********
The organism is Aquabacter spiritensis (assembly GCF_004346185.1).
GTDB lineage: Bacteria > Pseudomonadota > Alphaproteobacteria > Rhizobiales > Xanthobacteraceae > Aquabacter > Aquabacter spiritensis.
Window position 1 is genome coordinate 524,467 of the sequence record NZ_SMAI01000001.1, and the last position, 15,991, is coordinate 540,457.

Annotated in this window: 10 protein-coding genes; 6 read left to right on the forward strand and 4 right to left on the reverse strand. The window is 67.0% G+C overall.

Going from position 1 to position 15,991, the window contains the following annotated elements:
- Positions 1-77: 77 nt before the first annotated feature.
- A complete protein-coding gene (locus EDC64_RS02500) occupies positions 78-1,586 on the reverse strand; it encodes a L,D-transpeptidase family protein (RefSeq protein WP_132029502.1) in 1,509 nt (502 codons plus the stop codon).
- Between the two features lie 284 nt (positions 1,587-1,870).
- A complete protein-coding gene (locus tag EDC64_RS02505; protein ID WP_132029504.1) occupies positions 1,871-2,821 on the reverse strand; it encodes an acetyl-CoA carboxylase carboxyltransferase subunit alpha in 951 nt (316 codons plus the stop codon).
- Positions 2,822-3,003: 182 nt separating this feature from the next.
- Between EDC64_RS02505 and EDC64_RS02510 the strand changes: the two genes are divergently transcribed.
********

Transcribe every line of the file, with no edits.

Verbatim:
The organism is Aquabacter spiritensis (assembly GCF_004346185.1).
GTDB lineage: Bacteria > Pseudomonadota > Alphaproteobacteria > Rhizobiales > Xanthobacteraceae > Aquabacter > Aquabacter spiritensis.
Window position 1 is genome coordinate 524,467 of the sequence record NZ_SMAI01000001.1, and the last position, 15,991, is coordinate 540,457.

Annotated in this window: 10 protein-coding genes; 6 read left to right on the forward strand and 4 right to left on the reverse strand. The window is 67.0% G+C overall.

Going from position 1 to position 15,991, the window contains the following annotated elements:
- Positions 1-77: 77 nt before the first annotated feature.
- A complete protein-coding gene (locus EDC64_RS02500) occupies positions 78-1,586 on the reverse strand; it encodes a L,D-transpeptidase family protein (RefSeq protein WP_132029502.1) in 1,509 nt (502 codons plus the stop codon).
- Between the two features lie 284 nt (positions 1,587-1,870).
- A complete protein-coding gene (locus tag EDC64_RS02505; protein ID WP_132029504.1) occupies positions 1,871-2,821 on the reverse strand; it encodes an acetyl-CoA carboxylase carboxyltransferase subunit alpha in 951 nt (316 codons plus the stop codon).
- Positions 2,822-3,003: 182 nt separating this feature from the next.
- Between EDC64_RS02505 and EDC64_RS02510 the strand changes: the two genes are divergently transcribed.